Can you learn true leadership, or can you only train yourself to pretend to be a leader?

It’s an interesting question and one I began to consider when reading a recent Sunday Times article telling how the actor Jude Law has consulted former England rugby captain Lawrence Dallaglio about an upcoming role.

Law sought advice from Dallaglio on leadership qualities, to help him portray Henry V, who led the English into Agincourt in 1415 and whose “once more unto the breach” and “we band of brothers” speeches are still quoted today.

Dallaglio led England to the rugby World Cup and, in an age when monarchs no longer lead the charge into battle, he is an iconic leader, particularly for sports fans, and will have given many an inspirational pre-match or half-time speech in his career.

Of course, there are big differences between portraying a leader in a play and authentic leadership. Whilst it is a truism that successful leaders are made, not born, it is not a trait which can be learned from scratch. However, it can certainly be nurtured if the necessary qualities and desire to develop are buried within the person.

Certain innate characteristics are either helpful or not conducive to being a strong leader. For example, somebody who is highly introverted may find it very challenging to provide inspirational leadership, particularly on an ongoing basis. Yes, they can learn personal presentation skills and other ways of acting, but leaders must maintain their personas throughout and this can be exhausting and unsustainable over a long period of time. As soon as it begins to look like an act, cracks develop in the way they are seen by those around them.

Being visionary also helps, but it is not only about having great ideas or dreams, it is about being able to drive others to follow you on the journey.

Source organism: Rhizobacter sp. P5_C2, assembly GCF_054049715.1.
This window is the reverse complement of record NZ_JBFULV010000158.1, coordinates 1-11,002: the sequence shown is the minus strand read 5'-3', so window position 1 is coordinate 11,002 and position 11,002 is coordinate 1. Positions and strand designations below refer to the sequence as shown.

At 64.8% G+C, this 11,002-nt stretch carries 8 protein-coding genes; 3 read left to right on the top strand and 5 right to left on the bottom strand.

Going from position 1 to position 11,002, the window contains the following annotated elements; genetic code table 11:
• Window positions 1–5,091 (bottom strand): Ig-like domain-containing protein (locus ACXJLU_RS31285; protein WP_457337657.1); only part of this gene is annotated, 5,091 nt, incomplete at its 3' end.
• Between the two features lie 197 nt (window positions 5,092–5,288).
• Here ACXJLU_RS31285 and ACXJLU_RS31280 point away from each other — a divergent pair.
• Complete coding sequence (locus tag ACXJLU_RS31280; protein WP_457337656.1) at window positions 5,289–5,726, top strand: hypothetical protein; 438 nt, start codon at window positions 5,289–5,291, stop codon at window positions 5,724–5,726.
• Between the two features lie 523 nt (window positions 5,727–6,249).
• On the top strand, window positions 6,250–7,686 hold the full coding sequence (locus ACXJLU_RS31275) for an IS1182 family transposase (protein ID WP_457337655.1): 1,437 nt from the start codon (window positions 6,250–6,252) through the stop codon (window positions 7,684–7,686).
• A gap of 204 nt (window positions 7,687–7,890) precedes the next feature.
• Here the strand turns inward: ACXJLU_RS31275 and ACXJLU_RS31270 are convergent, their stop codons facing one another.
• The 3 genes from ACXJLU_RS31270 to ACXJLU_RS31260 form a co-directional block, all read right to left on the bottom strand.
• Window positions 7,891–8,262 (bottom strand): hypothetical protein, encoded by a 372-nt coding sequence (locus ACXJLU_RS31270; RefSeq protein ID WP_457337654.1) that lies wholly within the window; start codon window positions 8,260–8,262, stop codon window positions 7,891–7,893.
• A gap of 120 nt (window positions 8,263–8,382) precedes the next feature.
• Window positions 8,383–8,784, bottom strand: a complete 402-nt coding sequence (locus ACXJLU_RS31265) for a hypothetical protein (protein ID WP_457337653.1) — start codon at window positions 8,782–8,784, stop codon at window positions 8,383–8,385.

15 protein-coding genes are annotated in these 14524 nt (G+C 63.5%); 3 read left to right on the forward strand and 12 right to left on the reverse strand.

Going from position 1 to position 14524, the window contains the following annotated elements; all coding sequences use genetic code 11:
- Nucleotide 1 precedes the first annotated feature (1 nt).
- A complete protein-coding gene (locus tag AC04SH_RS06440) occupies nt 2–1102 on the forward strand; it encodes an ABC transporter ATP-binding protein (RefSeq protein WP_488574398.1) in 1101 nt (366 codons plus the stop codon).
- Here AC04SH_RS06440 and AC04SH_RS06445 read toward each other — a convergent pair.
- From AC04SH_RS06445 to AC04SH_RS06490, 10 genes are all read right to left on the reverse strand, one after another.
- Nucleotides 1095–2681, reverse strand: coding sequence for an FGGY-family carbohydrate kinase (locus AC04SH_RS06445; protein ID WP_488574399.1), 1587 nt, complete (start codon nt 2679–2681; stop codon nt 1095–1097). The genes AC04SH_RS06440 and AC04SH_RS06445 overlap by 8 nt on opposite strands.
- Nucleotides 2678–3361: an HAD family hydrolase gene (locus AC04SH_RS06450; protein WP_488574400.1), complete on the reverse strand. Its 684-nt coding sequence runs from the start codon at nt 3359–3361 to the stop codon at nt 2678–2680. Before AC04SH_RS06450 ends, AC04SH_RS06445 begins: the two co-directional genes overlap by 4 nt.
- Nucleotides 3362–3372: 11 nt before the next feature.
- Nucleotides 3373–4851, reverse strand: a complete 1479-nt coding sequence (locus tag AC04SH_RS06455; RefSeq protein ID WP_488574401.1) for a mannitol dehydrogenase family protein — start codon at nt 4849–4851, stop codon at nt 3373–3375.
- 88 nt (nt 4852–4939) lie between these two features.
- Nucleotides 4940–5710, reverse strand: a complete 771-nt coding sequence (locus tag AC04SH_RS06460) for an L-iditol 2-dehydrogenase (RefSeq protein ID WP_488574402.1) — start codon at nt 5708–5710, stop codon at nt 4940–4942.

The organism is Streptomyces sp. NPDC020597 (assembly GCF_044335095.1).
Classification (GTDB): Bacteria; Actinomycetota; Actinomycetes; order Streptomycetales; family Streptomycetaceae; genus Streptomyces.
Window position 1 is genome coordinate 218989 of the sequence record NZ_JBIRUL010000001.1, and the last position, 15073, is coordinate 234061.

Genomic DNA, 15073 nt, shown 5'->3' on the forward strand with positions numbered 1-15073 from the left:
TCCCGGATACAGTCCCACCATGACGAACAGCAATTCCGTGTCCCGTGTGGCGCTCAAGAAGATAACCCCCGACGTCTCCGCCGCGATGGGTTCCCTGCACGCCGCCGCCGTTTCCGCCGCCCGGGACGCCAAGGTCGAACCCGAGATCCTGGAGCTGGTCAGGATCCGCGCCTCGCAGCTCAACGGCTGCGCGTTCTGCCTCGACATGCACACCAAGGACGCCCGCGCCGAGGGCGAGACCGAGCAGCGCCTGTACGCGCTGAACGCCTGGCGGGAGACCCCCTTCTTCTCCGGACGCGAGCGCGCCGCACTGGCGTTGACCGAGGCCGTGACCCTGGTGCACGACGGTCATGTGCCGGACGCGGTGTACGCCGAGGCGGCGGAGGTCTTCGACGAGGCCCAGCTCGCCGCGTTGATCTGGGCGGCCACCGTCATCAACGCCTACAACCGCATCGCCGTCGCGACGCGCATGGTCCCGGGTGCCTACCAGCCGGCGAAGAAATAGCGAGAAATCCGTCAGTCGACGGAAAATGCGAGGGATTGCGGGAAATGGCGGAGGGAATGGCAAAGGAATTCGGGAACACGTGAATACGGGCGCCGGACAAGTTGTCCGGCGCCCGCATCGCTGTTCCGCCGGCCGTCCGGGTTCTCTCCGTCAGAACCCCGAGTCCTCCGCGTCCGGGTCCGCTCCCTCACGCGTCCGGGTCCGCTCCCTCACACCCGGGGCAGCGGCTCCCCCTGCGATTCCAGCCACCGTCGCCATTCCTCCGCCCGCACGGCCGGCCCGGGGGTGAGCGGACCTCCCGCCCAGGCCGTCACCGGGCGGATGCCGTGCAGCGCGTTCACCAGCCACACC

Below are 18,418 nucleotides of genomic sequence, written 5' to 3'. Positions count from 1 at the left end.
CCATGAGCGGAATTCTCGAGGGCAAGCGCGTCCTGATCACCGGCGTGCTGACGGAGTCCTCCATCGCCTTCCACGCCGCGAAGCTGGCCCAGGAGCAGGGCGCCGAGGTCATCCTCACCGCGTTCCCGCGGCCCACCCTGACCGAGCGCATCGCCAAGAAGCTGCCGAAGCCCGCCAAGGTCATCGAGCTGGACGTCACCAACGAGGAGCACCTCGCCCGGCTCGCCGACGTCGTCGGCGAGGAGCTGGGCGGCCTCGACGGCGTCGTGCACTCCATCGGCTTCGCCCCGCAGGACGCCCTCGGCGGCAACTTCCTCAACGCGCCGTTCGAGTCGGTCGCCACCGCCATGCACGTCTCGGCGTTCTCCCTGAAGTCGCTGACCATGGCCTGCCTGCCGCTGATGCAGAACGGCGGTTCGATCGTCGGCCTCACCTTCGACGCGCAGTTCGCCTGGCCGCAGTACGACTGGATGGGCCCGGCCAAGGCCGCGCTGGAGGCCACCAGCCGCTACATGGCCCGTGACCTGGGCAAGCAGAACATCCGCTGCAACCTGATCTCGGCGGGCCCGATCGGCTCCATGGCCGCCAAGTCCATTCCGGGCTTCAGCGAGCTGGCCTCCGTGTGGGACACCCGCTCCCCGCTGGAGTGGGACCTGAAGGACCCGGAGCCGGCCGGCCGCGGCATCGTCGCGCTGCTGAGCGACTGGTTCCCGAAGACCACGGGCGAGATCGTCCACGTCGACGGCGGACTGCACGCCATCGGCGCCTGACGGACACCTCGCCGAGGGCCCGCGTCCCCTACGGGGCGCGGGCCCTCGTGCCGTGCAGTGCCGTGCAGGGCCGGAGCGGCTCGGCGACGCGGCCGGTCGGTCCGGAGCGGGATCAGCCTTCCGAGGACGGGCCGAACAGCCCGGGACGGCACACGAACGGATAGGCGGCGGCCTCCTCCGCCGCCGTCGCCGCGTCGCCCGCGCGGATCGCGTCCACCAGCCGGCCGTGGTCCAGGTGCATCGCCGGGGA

One big trait it is argued exists in every leader is what General Electric CEO Jack Welch describes as “the generosity gene”, that desire to see and help people to grow and develop, increase their earnings and thrive within their organisation. That is something which certainly can’t be learned, if it doesn’t exist within.

Coming back to Jude Law’s situation, the world of acting is full of talented people who can learn to make stunning portrayals of all manner of personality types, from Heath Ledger’s psychotic Joker, to Meryl Streep’s Thatcher. However, while we believe such portrayals, we understand that this is exactly what they are and we do not expect the actor to maintain that persona throughout their lives.

With a leader, it has to be within them to be that person, showing elements of that leadership personality, at all times. That is the difference between playing at leadership and being a leader.

Sue Alderson is a director of Azure Consulting, a Yorkshire-based specialist in leadership development. 01924 385600.

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